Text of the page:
The term “resilience” has broad associations and conveys different meanings in different contexts. While the concept of resilience is receiving increased attention as a possible mechanism describing the absence of adverse consequences after exposure to a stressor, current research on resilience lacks a common framework that extends across multiple levels of analysis. Additionally, current research does not address predisposing factors, classes of adverse exposures, dynamic processes of adaptation, and potential environmental moderators that may be involved in resiliency. In response to these research gaps, the National Institutes of Health (NIH) Basic Behavioral and Social Science Opportunity Network (OppNet) and its participating Institutes, Centers, and Offices, including NCCIH, released a Funding Opportunity Announcement (FOA) this month:
Advancing Basic Behavioral and Social Research on Resilience: An Integrative Science Approach (UG3/UH3) – PAR-16-326
NIH seeks applications that will elucidate mechanisms and processes of resilience within a general framework that emphasizes its dynamics and interactions across both time and scale. All applications should use a framework with the following four features:
- Assessment of a baseline level prior to challenge
- Characterization of a specific challenge (acute or chronic)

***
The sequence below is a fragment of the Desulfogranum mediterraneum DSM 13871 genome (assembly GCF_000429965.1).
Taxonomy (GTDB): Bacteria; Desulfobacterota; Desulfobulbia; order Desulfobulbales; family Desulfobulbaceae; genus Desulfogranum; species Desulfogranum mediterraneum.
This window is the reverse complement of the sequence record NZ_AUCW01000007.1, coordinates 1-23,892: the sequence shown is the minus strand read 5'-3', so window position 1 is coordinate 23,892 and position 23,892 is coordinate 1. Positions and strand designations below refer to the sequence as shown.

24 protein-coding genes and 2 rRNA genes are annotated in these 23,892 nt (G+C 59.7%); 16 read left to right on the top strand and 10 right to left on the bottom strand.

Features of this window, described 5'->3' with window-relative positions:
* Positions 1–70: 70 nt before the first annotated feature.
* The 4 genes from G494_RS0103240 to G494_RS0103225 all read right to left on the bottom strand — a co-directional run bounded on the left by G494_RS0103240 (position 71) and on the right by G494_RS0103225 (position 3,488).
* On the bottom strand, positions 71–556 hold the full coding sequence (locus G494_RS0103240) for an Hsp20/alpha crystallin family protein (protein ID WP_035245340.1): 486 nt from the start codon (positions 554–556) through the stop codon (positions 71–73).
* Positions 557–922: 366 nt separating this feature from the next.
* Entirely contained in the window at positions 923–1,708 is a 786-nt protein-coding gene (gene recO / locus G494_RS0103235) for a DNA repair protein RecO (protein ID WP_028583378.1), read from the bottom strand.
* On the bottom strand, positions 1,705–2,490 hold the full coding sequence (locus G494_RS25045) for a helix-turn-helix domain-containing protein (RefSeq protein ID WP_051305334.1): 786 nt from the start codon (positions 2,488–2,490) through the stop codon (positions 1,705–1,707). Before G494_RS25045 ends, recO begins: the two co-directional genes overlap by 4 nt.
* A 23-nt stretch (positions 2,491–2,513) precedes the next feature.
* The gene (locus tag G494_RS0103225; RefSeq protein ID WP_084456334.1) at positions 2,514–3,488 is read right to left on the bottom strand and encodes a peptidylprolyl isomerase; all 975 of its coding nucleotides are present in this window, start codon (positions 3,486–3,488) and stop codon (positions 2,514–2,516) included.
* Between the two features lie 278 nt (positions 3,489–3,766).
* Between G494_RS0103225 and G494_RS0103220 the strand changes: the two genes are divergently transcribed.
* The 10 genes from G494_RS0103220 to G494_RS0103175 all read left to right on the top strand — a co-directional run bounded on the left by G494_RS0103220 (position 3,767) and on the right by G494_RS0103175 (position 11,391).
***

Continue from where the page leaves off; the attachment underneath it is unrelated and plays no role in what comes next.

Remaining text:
- Post-challenge measures of outcomes that characterize the response over time, including responses across multiple domains (e.g., physiological, psychological)
- Predictors of outcomes, including predisposing factors at the individual and environmental levels.
The use of this general framework will help to reveal underlying principles that describe dynamic trajectories of adaptation to a challenge and allow us to elucidate factors and mechanisms that differentiate resilient patterns from nonresilient trajectories. To develop an integrated framework for the concept of resilience, it is critical that investigators examine the concept at multiple levels of analysis and examine interactions, mediators, moderators, and potential mechanisms.
NCCIH is interested in supporting research aimed at understanding mechanisms of resilience related to prevention, and how integrative mind and body interventions (yoga, hypnosis, meditation, etc.) may influence mechanisms of resilience. We are also interested in identifying mediating mechanisms or processes that hold potential as targets of mind and body interventions for impacting resilience trajectories in individuals or social groups. Please note that our Center will not support research proposing efficacy or effectiveness clinical trials with this mechanism.
I welcome you to review this FOA and share it with your colleagues. Applications are due December 1, 2016. If you are interested in developing an application, please feel free to contact me to discuss your research plan.